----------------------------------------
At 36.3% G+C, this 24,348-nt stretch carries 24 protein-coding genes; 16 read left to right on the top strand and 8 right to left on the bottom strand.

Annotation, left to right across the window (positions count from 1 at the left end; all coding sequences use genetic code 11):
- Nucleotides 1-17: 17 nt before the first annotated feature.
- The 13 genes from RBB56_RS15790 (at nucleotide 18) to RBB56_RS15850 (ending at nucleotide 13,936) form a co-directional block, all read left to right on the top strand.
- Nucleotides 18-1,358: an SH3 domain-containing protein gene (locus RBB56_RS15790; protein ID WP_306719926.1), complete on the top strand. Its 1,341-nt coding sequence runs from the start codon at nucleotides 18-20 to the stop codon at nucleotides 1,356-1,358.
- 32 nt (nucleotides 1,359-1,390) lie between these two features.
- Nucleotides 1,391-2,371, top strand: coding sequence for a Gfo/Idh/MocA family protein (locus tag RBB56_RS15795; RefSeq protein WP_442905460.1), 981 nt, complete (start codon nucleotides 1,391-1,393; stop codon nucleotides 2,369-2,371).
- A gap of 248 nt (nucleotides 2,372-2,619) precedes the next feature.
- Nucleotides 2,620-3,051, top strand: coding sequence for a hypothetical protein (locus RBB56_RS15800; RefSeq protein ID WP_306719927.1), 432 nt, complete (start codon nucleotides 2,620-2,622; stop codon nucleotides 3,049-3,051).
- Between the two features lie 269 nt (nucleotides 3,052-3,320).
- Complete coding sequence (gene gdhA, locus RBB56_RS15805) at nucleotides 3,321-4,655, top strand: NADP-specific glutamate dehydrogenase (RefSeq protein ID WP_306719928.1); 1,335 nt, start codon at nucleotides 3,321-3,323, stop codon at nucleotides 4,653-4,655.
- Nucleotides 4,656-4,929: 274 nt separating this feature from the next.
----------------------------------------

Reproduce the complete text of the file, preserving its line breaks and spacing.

At 36.3% G+C, this 24,348-nt stretch carries 24 protein-coding genes; 16 read left to right on the top strand and 8 right to left on the bottom strand.

Annotation, left to right across the window (positions count from 1 at the left end; all coding sequences use genetic code 11):
- Nucleotides 1-17: 17 nt before the first annotated feature.
- The 13 genes from RBB56_RS15790 (at nucleotide 18) to RBB56_RS15850 (ending at nucleotide 13,936) form a co-directional block, all read left to right on the top strand.
- Nucleotides 18-1,358: an SH3 domain-containing protein gene (locus RBB56_RS15790; protein ID WP_306719926.1), complete on the top strand. Its 1,341-nt coding sequence runs from the start codon at nucleotides 18-20 to the stop codon at nucleotides 1,356-1,358.
- 32 nt (nucleotides 1,359-1,390) lie between these two features.
- Nucleotides 1,391-2,371, top strand: coding sequence for a Gfo/Idh/MocA family protein (locus tag RBB56_RS15795; RefSeq protein WP_442905460.1), 981 nt, complete (start codon nucleotides 1,391-1,393; stop codon nucleotides 2,369-2,371).
- A gap of 248 nt (nucleotides 2,372-2,619) precedes the next feature.
- Nucleotides 2,620-3,051, top strand: coding sequence for a hypothetical protein (locus RBB56_RS15800; RefSeq protein ID WP_306719927.1), 432 nt, complete (start codon nucleotides 2,620-2,622; stop codon nucleotides 3,049-3,051).
- Between the two features lie 269 nt (nucleotides 3,052-3,320).
- Complete coding sequence (gene gdhA, locus RBB56_RS15805) at nucleotides 3,321-4,655, top strand: NADP-specific glutamate dehydrogenase (RefSeq protein ID WP_306719928.1); 1,335 nt, start codon at nucleotides 3,321-3,323, stop codon at nucleotides 4,653-4,655.
- Nucleotides 4,656-4,929: 274 nt separating this feature from the next.